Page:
A guide for managing patients with stage I NSCLC: deciding between lobectomy, segmentectomy, wedge, SBRT and ablation- part 1: a guide to decision-making

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Detterbeck F. C., Blasberg J. D., Woodard G. A., Decker R. H., KUMBASAR U., Park H. S., ...More

JOURNAL OF THORACIC DISEASE, vol.14, pp.2340-2356, 2022 (SCI-Expanded) identifier identifier identifier

  • Publication Type: Article / Review
  • Volume: 14
  • Publication Date: 2022
  • Doi Number: 10.21037/jtd-21-1823
  • Journal Indexes: Science Citation Index Expanded (SCI-EXPANDED), Scopus, CINAHL, EMBASE
  • Page Numbers: pp.2340-2356
  • Keywords: Lung cancer, surgery, radiotherapy, ablation, decision-making, QUALITY-OF-LIFE, LUNG-CANCER
  • Hacettepe University Affiliated: Yes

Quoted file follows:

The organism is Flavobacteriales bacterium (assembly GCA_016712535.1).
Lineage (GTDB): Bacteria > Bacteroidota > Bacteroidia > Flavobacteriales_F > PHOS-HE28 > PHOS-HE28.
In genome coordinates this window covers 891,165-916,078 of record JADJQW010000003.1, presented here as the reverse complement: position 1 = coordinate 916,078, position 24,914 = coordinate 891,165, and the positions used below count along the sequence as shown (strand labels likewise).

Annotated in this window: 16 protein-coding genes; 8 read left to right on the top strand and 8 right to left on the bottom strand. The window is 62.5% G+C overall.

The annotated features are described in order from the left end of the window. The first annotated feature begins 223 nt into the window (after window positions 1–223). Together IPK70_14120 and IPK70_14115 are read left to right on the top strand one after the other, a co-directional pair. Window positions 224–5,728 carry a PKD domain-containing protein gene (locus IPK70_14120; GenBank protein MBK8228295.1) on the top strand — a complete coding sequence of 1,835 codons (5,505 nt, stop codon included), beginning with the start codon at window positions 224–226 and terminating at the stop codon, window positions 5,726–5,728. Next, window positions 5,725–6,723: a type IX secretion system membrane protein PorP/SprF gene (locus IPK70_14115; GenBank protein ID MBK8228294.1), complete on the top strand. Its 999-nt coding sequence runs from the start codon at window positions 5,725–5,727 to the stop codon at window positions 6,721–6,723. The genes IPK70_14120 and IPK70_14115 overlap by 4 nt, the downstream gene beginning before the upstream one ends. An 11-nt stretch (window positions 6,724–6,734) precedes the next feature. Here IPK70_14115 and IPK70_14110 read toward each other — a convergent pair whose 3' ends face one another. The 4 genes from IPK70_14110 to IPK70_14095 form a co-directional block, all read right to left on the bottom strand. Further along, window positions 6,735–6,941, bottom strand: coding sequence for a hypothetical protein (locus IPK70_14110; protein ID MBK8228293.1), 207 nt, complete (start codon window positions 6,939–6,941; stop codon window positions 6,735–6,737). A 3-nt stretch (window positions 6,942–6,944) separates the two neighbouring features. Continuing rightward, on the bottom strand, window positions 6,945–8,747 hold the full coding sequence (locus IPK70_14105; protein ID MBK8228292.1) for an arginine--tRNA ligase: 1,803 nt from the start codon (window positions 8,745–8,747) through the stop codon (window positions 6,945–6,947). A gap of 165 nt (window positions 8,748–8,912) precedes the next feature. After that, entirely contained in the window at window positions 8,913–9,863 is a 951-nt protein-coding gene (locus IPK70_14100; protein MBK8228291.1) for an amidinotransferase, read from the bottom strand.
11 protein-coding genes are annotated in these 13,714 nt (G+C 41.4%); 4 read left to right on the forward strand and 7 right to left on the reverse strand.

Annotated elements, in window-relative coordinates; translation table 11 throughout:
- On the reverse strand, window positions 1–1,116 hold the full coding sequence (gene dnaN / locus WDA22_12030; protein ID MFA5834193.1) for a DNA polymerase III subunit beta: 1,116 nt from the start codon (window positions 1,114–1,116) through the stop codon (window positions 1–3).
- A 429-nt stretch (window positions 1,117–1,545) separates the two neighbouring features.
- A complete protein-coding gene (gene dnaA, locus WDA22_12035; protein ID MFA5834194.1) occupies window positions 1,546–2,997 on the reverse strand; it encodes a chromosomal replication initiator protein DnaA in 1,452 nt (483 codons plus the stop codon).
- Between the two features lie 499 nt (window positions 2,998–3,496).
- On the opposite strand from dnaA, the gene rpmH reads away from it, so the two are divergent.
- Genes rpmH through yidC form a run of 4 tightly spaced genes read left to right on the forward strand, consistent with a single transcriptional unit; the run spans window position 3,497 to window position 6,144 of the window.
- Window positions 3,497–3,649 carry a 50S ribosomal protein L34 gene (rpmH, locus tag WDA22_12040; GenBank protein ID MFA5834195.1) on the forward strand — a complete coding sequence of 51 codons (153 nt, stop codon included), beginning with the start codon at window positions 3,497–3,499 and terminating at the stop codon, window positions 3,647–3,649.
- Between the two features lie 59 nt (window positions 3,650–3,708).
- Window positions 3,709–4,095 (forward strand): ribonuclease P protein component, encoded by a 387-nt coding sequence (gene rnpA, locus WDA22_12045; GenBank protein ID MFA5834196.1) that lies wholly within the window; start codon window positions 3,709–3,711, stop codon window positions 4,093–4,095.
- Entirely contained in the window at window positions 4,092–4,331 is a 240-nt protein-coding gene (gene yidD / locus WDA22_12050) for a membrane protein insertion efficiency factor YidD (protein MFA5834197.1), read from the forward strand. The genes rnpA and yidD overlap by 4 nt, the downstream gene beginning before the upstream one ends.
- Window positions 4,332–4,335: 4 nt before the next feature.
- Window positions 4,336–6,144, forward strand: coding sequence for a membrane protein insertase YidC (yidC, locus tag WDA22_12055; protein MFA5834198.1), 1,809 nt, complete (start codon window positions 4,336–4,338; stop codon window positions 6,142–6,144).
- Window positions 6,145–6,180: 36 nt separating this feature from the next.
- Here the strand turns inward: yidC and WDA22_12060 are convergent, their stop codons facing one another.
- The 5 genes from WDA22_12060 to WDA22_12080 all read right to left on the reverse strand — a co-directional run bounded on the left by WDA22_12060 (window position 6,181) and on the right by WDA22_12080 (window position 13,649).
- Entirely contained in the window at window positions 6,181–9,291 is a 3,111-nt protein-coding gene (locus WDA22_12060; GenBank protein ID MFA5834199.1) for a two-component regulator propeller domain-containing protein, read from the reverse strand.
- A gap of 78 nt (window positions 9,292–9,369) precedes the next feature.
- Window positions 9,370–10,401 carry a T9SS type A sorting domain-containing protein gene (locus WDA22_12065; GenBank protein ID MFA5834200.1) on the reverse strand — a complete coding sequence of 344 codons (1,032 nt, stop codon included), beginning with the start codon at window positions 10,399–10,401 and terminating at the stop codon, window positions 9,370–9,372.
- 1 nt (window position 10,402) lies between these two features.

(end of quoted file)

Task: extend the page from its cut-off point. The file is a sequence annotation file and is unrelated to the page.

Background: Clinical decision-making for patients with stage I lung cancer is complex. It involves multiple options (lobectomy, segmentectomy, wedge, Stereotactic Body Radiotherapy, thermal ablation), weighing multiple outcomes (e.g., short-, intermediate-, long-term) and multiple aspects of each (e.g., magnitude of a difference, the degree of confidence in the evidence, and the applicability to the patient and setting at hand). A structure is needed to summarize the relevant evidence for an individual patient and to identify which outcomes have the greatest impact on the decision-making. Methods: Based on a systematic review from 2000-2021, evidence regarding relevant outcomes was assembled, with attention to aspects of applicability, uncertainty and effect modifiers. A framework was developed to present this information a format that enhances decision-making at the point of care for individual patients. Results: While patients often cross over several boundaries, the evidence fits into categories of healthy patients, compromised patients, and favorable tumors. In healthy patients with typical (i.e., solid spiculated) lung cancers, the impact on long-term outcomes is the major driver of treatment selection. This is only slightly ameliorated in older patients. In compromised patients increasing frailty accentuates short-term differences and diminishes long-term differences especially when considering non-surgical vs. surgical approaches; nuances of patient selection (technical treatment feasibility, anticipated risk of acute toxicity, delayed toxicity, and long-term outcomes) as well as patient values are increasingly influential. Favorable (less-aggressive) tumors generally have good long-term outcomes regardless of the treatment approach. Discussion: A framework is provided that organizes the evidence and identifies the major drivers of decision-making for an individual patient. This facilitates blending available evidence and clinical judgment in a flexible, nuanced manner that enhances individualized clinical care.